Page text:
• hole start radial station
    • number of rows of holes
    • total number of holes
    • hole diameter
    • spacing relations along the radius
    • spacing relations along the curvilinear coordinate
    • main heating air flow rate
    • main heating air pressure
    • main heating air temperature

determination of the effusive heating mass flow to the wall (step 217)

determination of mass flows and thermal flows to the wall (step 219)

update of the characteristics of the effusion system (step 221) through a minimization function with evolutionary algorithm (step 223)

For an impermeable wall (step 213), said third portion comprises instead:

determination of mass flows and thermal flows to the wall (step 214).

Finally, said structural modules also comprise a fourth portion, which is again common to the calculation of both a permeable wall and an impermeable wall of a rotor blade, said fourth portion comprising:

calculation of the anti-icing thermal flow (step 225)

generation of system design parameters (step 227)

The output parameters generated by the calculation code are at least the following:

total number of holes

hole diameter

surface distribution of the holes

air flow rate through the holes

main hot air flow rate

supply pressure

supply temperature

temperature distribution on the outer blade surface

thermal power

More in detail, the calculation code assists the designing of the air-effusion anti-icing system according to the following integrated procedure as subdivided into several levels.

Level 1

The calculation code is executed for all typologies of blade 5 adopted by a certain industrial production, which typically utilize a family of profiles, e.g. five-digit NACA or SERI profiles, and differ geometrically from one another in several parameters, such as blade length, warping, thickness distribution along the radius. Each of these blades 5 forms one set normally made up of two or three blades, which originates a wind rotor whereto certain functional conditions are associated, such as revolution speed and profile attack angle per revolution speed.

When possible sets of environmental conditions are inputted and assigned, also including those which are extremely critical for the occurrence of icing, the calculation code generates those characteristics of the system of holes 12 which minimize a certain function, called target function.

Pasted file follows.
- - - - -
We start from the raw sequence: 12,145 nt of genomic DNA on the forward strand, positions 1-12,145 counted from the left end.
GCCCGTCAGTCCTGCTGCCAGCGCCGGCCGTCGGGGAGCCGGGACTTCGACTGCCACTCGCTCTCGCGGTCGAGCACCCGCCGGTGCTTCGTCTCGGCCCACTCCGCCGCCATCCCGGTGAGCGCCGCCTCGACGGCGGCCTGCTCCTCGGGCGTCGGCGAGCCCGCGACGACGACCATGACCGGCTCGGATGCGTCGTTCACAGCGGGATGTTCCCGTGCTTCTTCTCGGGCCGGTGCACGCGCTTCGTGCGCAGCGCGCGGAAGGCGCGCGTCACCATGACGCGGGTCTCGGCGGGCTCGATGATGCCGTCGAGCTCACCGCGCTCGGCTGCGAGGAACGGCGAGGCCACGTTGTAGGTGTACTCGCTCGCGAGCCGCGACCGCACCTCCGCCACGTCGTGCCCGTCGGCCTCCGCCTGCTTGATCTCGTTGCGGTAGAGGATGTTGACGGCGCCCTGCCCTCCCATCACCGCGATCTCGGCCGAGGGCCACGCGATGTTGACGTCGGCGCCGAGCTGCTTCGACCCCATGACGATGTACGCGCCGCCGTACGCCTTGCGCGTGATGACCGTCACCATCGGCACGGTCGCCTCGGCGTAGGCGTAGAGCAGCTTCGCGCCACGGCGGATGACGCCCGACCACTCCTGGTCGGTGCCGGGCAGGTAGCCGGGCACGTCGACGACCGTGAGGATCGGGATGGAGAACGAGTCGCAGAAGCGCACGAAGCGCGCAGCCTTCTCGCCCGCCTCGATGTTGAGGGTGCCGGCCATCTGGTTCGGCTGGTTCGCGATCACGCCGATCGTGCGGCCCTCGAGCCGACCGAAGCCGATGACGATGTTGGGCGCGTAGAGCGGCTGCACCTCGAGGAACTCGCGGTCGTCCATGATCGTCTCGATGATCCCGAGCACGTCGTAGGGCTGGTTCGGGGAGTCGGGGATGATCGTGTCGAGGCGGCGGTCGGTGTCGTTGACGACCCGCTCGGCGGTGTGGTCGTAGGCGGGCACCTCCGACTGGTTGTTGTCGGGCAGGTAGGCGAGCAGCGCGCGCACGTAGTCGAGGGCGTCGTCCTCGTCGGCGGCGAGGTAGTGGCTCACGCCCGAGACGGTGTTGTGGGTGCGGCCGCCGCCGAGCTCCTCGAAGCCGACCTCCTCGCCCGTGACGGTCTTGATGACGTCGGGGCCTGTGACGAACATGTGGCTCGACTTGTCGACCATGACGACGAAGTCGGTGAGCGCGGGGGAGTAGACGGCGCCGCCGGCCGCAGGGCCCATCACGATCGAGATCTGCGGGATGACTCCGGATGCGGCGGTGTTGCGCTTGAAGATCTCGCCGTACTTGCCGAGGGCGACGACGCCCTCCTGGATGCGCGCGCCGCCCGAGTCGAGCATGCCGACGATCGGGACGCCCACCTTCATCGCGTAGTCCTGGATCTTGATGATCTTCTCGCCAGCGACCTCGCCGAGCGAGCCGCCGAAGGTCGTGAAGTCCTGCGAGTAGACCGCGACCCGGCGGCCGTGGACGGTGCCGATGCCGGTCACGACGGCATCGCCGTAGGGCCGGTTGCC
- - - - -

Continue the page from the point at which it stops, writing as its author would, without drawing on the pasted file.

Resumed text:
For every WECS, each rotor is characterized by a set of main geometrical design parameters of the blade 5 of the effusion system, such as diameter, distribution and number of holes 12. These geometries are fixed and represent the best compromise for an anti-icing system suitable for a plurality of sites. For example, the calculation code allows to obtain the generic value of the diameter of the holes 12, which might be greater on the leading edge of the blade 5 and then decrease toward the trailing edge of the blade 5, with the rows of holes 12 wider apart, i.e. a decreasing hole density.

The calculation code also provides a temperature range for the effusing air as well as a flow rate range which will allow to adapt the system to specific atmospheric conditions.

Level 2

Based on the results of level 1, a “master” blade 5 is manufactured for each rotor, i.e. a blade which can ensure that no icing will occur even in the most critical environmental conditions. Said “master” blade 5 is provided with holes 12 having geometrical characteristics defined by the calculation code depending on the thermal power required and on the air supply pressure in the blade 5. At this point, a family of holed blades 5 are available which are suited to the different atmospheric conditions in the respective installation sites.

Level 3

For a generic work order, which requires a certain wind turbine to be installed on a specific site, it is necessary to verify the quality of the available atmospheric data. If such data is sufficiently accurate, the calculation code, in particular the TREWICE program, will be used again for the detailed project. This will lead to define which regions of the “master” blade 5 are to be prearranged with holes 12 for this specific case, i.e. for that specific site where the WECS will operate. In particular, the calculation code identifies geometrical and functional anti-icing system characteristics making up a subset of general ones as defined at level 1). Consequently, the “master” blade 5 will be prearranged by sealing some holes 12 and leaving other holes 12 open. If no site data is available, level 3 will be omitted and the “master” blade 5 will be sent to the site with a configuration being as general as possible.

Level 4

The blade 5 prearranged at level 3 is applied to the rotor of the WECS and is tested on site for some time, in order to evaluate the pre-sizing parameters effectiveness. If icing occurs in regions where the calculation code would have provided no effusive protection, it will be possible to take the necessary measures on site by removing some sealings, thus letting air flow out. It will also be possible to seal some holes 12, if the concerned surface shows physical conditions typical manifesting the absence of the risk of icing, as detailed below.